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Ellie has arrived accompanied by Mazzini Dunn, assumed by the others to be her father, though in fact he is her uncle. Her father, Billy Dunn (Mark Roberts) does enter late, but I'm not opening the door to that subplot, for which you may be grateful. The lady next to me, at the first of the two intermissions, asked me if I understood the play, and I wickedly told her there was a chart on the back page of the program, but then had to confess my jest as she eagerly turned the program over.

Ariadne's husband is not in the play, though Ariadne had arrived with his younger brother, Randall Utterword (Joel Sandel) in tow. Randall's role in the play is primarily comic relief, as he is a sniveling wreck of a human being, prone to tears. And Sheryl Croix plays Guiness, nurse to Shotover, whose nursing job seems primarily to bring him three pint bottles of rum, and take away the empties. She also has a link to Billy Dunn.

The result of all this is a wonderful evening of entertainment. Shaw's characters all speak with an articulateness that is admirable, and unnatural, but I am the first to embrace their style of speech - would that we all had such a gift. The first two acts are filled with wit and style, and vastly amusing, as they are a comedy of manners. Or of rudeness, often the case here, but delivered with such aplomb, followed instantly by apologies and further deception, that one can't help but be captivated.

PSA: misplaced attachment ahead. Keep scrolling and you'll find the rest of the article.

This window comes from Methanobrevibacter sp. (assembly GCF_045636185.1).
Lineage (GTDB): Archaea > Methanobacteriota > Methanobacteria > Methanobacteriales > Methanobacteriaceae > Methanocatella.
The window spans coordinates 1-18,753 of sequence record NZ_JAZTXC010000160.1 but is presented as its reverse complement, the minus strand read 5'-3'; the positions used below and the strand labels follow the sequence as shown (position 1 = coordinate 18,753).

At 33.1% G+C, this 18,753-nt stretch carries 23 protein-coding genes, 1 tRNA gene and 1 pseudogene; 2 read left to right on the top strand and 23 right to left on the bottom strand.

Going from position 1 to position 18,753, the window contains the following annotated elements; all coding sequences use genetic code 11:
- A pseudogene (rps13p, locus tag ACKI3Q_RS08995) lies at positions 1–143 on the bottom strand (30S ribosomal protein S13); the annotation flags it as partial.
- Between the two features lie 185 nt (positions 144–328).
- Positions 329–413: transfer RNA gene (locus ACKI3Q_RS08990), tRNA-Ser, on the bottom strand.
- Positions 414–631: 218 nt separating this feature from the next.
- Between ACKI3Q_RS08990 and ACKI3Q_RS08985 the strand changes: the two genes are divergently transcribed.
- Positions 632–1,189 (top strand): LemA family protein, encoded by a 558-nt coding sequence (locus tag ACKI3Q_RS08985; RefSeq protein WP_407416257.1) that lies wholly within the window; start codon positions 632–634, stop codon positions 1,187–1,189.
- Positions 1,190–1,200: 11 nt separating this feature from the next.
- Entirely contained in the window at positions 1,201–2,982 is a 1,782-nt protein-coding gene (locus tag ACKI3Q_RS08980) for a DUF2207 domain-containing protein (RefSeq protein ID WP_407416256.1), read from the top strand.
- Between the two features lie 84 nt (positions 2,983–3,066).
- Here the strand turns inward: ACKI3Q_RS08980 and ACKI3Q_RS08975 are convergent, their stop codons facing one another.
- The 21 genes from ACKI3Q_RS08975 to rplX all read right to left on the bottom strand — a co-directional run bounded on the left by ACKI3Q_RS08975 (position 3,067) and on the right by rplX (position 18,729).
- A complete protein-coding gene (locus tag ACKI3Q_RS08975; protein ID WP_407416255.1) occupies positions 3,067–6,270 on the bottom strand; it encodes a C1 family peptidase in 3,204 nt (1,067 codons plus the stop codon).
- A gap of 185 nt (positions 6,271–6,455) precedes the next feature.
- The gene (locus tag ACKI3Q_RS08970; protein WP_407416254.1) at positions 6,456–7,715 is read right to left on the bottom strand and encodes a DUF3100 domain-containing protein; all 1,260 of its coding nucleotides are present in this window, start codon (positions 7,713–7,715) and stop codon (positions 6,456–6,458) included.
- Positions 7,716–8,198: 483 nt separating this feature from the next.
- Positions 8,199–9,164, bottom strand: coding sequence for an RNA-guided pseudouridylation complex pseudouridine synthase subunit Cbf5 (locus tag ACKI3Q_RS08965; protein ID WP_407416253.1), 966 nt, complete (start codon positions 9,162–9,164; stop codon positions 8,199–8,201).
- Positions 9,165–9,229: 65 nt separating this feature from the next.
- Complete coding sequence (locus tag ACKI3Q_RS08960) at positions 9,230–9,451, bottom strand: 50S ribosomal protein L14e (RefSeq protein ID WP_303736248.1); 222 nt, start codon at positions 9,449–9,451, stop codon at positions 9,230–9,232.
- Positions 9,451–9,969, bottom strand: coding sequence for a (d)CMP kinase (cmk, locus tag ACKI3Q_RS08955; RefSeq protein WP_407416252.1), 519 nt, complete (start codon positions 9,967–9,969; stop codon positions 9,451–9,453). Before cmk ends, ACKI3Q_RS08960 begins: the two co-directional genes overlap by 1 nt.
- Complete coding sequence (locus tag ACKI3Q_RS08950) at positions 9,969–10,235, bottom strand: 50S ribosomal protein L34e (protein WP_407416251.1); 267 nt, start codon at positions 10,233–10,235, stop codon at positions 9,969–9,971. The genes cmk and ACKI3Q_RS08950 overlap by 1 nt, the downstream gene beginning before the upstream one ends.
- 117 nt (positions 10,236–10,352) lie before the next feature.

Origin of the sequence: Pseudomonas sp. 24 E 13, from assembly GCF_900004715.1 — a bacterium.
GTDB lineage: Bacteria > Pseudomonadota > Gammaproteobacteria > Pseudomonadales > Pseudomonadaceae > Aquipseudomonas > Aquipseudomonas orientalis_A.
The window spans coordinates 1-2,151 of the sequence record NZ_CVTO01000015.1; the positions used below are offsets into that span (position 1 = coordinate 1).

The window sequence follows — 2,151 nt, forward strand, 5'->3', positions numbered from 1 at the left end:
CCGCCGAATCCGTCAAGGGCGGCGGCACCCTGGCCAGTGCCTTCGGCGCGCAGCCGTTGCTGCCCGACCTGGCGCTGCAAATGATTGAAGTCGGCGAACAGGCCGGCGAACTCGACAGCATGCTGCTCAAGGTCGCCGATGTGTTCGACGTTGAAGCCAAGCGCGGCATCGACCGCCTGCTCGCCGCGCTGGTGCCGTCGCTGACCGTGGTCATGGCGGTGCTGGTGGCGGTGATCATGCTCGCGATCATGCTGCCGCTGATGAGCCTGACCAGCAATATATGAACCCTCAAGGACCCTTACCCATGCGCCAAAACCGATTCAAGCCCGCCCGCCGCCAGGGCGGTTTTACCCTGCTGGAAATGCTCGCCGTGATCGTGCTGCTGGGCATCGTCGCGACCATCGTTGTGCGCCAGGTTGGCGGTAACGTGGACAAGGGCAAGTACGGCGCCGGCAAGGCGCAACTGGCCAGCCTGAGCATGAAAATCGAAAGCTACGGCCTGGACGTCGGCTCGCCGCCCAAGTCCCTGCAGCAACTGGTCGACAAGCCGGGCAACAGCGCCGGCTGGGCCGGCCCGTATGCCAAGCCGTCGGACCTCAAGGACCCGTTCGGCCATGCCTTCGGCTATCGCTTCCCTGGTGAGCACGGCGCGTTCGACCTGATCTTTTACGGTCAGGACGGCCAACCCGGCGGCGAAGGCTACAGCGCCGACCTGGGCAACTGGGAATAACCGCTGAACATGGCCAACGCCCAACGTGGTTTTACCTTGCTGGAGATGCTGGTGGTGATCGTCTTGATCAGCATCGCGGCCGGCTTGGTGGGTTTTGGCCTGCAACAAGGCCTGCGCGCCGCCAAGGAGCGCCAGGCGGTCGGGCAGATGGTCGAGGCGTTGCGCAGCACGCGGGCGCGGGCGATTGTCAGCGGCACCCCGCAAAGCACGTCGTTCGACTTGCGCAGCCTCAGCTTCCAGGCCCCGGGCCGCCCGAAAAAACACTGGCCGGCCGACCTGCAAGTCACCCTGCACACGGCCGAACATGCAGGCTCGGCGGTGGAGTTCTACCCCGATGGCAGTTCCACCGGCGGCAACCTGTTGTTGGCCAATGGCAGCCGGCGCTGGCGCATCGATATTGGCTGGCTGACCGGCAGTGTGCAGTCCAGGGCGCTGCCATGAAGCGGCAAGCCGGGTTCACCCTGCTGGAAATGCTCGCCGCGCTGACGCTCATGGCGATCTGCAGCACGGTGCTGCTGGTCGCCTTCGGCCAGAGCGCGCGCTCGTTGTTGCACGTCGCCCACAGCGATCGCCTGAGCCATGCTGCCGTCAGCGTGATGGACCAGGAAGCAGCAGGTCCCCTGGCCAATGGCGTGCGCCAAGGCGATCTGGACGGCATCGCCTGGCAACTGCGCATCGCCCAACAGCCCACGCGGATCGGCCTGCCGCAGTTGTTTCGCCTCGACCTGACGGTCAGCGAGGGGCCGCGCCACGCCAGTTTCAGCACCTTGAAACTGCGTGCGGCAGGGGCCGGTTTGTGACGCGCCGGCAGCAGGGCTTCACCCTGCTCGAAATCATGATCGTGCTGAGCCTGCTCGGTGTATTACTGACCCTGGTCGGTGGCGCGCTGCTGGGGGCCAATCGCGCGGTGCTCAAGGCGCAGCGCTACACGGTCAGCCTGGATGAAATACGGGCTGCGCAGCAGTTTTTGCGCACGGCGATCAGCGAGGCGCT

The third act is a different story. Ludwig Mies Van Der Rohe famously said "Less is more" (I know, Robert Browning used it first), but Shaw has always believed that even more may not be quite enough. The third act turns into an early version of "theater of the absurd", before Pirandello and Ionesco, making Shaw a pioneer in this genre, only defined and named as such in 1960. Here Shaw elaborates on his polemicizing, but is less clear here than in his subtle satire. This act is intended to warn of coming danger, and to be a call for level heads to plan ahead and take appropriate action.